My name is Jake Powell. I have been drawing my entire life. I can't remember a time when I didn't think or communicate in a visual way. Through the years I have worked in many different mediums. From crayon to chalk to oil to acrylic, I have experimented with them all with varying degrees of success. In college, I was majoring in industrial design, but it was in my photogaphy classes that I fell in love and really connected to the black & white image. I gained an appreciation for what makes an exceptional monocromatic image.
It was during this same time that I found myself always with a ballpoint pen in my hand. I would be sketching out the preliminary thumbnails for projects in my notebooks with pen. I would doodle during lecture halls or during the slow hours whilst tending bar and waiting tables. Eventually my doodles matured to copies of photographs until one day I decided to attempt to copy an Ansel Adams photograph of a field of boulders in the desert. It took me a couple of weeks, but when it was done I was pleased (and I wished that I hadn't begun on the back of a children's menu.) This is when I realized that I could do something special. So from that point on, I have refined my process, my preferences regarding subject and also the paper that I work on, but a few things have remained constant; all my work has been on a standard 8 1/2 x 11 sheet and all of my work is done with a standard black "round stick" bic ballpoint pen.
(2/23 edit) - I have now also been experimenting with colored medium point bic ballpoint pens.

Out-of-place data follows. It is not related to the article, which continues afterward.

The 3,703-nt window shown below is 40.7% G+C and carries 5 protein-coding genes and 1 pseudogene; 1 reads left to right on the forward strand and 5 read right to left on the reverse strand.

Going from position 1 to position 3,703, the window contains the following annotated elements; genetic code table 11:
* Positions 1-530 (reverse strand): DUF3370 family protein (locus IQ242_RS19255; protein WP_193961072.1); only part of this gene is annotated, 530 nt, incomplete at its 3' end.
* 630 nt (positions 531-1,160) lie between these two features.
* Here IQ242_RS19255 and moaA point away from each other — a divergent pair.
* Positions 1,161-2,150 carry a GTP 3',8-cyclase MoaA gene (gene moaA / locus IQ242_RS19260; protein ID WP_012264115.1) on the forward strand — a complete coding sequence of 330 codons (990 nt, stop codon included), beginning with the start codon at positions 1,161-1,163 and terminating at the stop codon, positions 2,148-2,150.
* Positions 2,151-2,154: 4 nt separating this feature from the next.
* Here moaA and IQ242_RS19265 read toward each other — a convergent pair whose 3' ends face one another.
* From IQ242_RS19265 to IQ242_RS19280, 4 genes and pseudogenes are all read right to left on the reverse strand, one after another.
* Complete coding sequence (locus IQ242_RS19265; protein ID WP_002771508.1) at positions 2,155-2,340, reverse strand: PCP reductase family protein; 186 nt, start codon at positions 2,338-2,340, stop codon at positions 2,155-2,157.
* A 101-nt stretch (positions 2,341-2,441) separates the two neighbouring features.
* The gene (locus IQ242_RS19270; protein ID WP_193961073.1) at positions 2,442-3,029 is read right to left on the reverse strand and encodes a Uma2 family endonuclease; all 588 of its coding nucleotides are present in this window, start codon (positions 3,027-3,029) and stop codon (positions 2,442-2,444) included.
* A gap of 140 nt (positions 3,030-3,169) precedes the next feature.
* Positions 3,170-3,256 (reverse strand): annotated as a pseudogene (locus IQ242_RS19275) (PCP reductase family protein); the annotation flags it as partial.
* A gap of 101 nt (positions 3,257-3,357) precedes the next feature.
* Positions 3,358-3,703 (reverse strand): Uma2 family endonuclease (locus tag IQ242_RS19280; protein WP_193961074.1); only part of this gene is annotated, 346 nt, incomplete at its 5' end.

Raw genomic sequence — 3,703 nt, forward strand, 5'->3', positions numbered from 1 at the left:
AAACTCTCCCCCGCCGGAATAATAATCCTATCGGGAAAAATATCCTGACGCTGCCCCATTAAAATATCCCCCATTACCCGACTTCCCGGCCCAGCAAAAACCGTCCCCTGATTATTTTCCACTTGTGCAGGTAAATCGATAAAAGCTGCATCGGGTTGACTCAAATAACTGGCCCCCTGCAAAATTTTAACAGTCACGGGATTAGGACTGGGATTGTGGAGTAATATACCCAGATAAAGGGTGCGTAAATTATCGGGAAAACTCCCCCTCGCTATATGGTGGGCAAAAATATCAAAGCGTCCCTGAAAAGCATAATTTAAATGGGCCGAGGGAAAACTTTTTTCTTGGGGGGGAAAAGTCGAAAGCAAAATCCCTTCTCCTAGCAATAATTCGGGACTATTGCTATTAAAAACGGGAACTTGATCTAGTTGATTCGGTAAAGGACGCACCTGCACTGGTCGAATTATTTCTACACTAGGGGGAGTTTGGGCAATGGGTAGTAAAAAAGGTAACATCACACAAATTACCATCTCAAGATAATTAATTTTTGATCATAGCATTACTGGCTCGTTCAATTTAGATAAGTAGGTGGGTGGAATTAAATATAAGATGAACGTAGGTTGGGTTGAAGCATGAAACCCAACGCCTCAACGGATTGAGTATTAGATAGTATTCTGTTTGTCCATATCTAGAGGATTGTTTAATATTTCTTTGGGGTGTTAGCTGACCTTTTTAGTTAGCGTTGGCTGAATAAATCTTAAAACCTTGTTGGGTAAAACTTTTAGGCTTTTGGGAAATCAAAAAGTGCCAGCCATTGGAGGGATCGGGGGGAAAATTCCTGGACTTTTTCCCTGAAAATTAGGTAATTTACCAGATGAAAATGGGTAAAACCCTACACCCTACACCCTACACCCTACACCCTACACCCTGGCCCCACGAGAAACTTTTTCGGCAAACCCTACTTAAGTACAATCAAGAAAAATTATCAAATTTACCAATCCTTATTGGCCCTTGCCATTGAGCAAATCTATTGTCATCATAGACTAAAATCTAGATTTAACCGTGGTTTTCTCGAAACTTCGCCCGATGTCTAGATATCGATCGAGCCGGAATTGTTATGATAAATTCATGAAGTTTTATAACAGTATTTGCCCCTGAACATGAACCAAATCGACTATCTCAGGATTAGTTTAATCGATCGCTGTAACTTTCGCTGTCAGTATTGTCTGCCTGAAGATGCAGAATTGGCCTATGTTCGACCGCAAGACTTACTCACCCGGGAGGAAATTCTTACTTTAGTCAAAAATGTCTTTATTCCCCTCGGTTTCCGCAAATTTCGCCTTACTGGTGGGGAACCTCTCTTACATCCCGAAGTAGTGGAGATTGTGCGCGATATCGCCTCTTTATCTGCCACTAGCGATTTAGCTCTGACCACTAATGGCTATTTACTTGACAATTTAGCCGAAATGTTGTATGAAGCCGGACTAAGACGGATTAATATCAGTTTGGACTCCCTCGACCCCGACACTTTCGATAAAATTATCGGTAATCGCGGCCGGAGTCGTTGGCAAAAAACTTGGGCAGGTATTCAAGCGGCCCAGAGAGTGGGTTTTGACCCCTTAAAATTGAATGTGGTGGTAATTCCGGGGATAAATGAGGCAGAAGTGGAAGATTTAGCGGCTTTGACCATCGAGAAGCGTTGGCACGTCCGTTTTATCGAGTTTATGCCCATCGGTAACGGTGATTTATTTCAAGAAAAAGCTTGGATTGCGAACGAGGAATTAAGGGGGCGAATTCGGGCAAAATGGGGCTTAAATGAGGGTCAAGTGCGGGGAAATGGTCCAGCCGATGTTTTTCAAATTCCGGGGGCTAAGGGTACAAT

About the work
I am often asked, "How long do these take to do?".
Well, I don't have a simple answer. Maybe someday I will keep a chess clock next to my current project, but until I do, the best guess is based on the span from begining to end of an average piece which varies from piece to piece depending on my state of mind and the current state of my life.
The short answer is, 6-8 weeks, on average, in my spare time. Lots of what I do is done late at night in front of the television.
However, it gets a little more sticky when I factor in the inevitable moment(s) during each drawing where I get either frustrated or burned out and set the thing down for a rest. During my most prolific times, I actually had multiple drawings in different stages of creation in order to combat this very thing. For example, I remember working on the guitar strap on Willie Nelson's chest and flipping to work on the intricate shading of Hunter Thompson's cigarette smoke.
In the past couple years, aside from one landscape piece that I did for my grandpa, I have not created very much new work. I have been extremely busy starting a family and now raising two unbelievable, amazing, twin girls. I have had my hands pretty full.
So here we are, at the precipice of a new artistic dawn. I can feel the creative juices brewing, and I anticipate a new chapter of content is poised to emerge in the near future. The situation is prime and I feel the time is right. Let's hope that something magical can punch through.
UPDATE 3/17- I did indeed have a burst of artistic energy. I've been working on and finishing up three different pieces simultaneously. I have just put the finishing touches on a new Stevie Wonder piece. I'm just polishing up a new Trey drawing and I have one more that needs a little more work, but is almost there. Stay tuned!
2/23 Update - Well I've been busy. I've been experimenting with scale and color lately. I've been trying to learn some new skills while continuing to hone the ones that I already have. Between the quarentine of Covid and lots of time to be creative, I've been generating new art cosistently for over twenty-five years.